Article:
I’m worried about feeling homesick
I haven’t even left yet and I’m already missing all your beautiful faces!
Am I totally screwed?
I don’t think so. Don’t get me wrong, loneliness is a legitimate concern. While I identify as an introvert, I can be socially acceptably outgoing. Also, as per Zoom-policy, I have a plan.
1. Blogging to stay connected with with my loved ones
I have a lot of supportive people in my life. Correction, I have an abundance of supportive people in my life. Seriously you guys, you fuckin’ move me. xoxo I hope that you’re getting as much out of our relationship as I am. <3
I’m especially going to need that support throughout this journey. It’s important that we stay in touch! I’m not leaving, I’m just going. I look forward to making posts here and hearing your comments and feedback. If you’d like to see something, ask! If you want to know more about something particular – ask me! Any photo requests? You bet, just let me know. Let’s go hunting for happiness together, and bring some joy to the world – with style!
P.S If I somehow die on the trip, I want to be cremated, put into some fireworks and launched in a spectacular show. I need you guys to light some doobies and get your rock on – for me! Oh, and just burn my Mac. Please, for my parents.
Recommended by a friend, a Workaway membership has been the best $30 I’ve invested in this adventure so far. I haven’t even left the states yet and I already have some gigs lined up that are going to save me way more than $30. Workaway matches you with hosts in over 150 countries. In exchange for what seems to average 5 hours of work per day, 5 days a week, you can usually get bed/room and some meals. Hopefully this isn’t a human trafficking operation front!
Teaching English for 4 weeks in Chiang Rai, Thailand. I get the evenings and weekends off in exchange for my own room, a fan, and two meals a day. Unlimited tea and coffee are also included – thank god! This is going to save me a bundle, allow me to really experience the day to day life, and provides good experience.. Also, on my resume it looks like I’m still working. Sneaky, sneaky!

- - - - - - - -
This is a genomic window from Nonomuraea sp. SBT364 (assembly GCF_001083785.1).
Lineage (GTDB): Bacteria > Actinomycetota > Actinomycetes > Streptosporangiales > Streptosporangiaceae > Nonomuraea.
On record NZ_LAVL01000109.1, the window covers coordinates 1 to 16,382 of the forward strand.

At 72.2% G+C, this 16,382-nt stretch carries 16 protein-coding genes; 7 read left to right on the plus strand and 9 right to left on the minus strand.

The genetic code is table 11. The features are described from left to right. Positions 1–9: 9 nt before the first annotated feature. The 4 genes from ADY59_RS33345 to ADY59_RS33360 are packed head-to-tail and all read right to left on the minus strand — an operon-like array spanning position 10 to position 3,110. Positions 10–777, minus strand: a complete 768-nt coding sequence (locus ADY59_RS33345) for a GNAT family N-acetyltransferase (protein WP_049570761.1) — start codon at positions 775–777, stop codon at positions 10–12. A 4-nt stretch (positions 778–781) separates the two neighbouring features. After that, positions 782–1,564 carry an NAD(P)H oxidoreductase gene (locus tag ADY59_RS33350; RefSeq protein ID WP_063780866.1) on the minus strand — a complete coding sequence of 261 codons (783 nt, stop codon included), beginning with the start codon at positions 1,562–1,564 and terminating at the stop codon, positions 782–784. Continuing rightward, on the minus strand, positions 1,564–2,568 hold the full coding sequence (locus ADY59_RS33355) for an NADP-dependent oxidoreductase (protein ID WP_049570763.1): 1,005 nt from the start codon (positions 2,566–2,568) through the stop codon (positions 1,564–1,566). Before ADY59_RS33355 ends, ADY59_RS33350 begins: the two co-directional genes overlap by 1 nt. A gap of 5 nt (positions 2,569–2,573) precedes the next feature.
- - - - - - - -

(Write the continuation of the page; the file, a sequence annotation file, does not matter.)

Playing cards with a local family in Hanoi, Vietnam. Hanoi is the capitol city of Vietnam, and it looks beautiful. I’ve been communicating with a family there who loves, loves, loves to play cards! They had already agreed to host someone the days I was going to be there, but they wanted to meet me so much that my contact reached out to her brother. Her brother’s family also loves to play cards and they agreed to host me. His wife teaches English at a school on the weekends and works for an American company doing IT. In exchange for my own room and full run of the house, I have to practice English with them for 3 hours a day, and play cards with them at night. Rough, huh?
I can’t wait to learn some Vietnamese card games! Though, they don’t know who they’re dealing with (haha, dealing! no pun intended). I’ll take it easy on them – at first! 😉
Working at a Cat Cafe in Hoi An, Vietnam. Again, I’ll be there for 4 weeks. For 5 hrs/day, they are renting me my own room in the city. I’ll commute to work and everything. I’ll be helping them with cat care, menu creation, and adding some speciality vegetarian dishes to their menu.
At least once I’m going to have wake the city up with “Gooooood Moooorning, Vietnam!!” RIP Robin Williams, I fucking love you, man.
The Workaways are already helping me feel connected! The woman who runs the school, Toi, is very friendly I can tell. Getting to know the staff, the kids, the guests and share the city with them all is going to be a great first step in connecting with others.
I am an avid fan of couchsurfing! My first real vacation as an adult was to Tennessee. Traveling with a college friend, we stayed with a couple and had the most wonderful time. They showed us around town, took us out to dinner and even gave us a key to the house. I’ve been involved in couchsurfing ever since! I’ve been hosting the last several years and have never had a bad experience! I figure I might as well give it a spin abroad!
Couchsurfers love to share experiences and culture, so they seem like the perfect group of people to surround myself with!
4. Learning the local language
So, this one might be a flop. Up to this point, I’ve never been good at learning other languages. I took Spanish in high school just like everyone else. Granted, I was young and maybe not paying attention or caring as much as I would now, but still. That being said, I think that learning basic phrases in the local language will be a great way to interact with the community. A friend of mine recommended the Pimsleur courses, which I just downloaded. Wish me luck on this one!
UPDATE 5/3/16: I can say 5 things in Thai and not read a lick of it!
5. If you have any tips or ideas for coping with loneliness, or things that have worked for you on your travels, I would love to hear them! Please comment!
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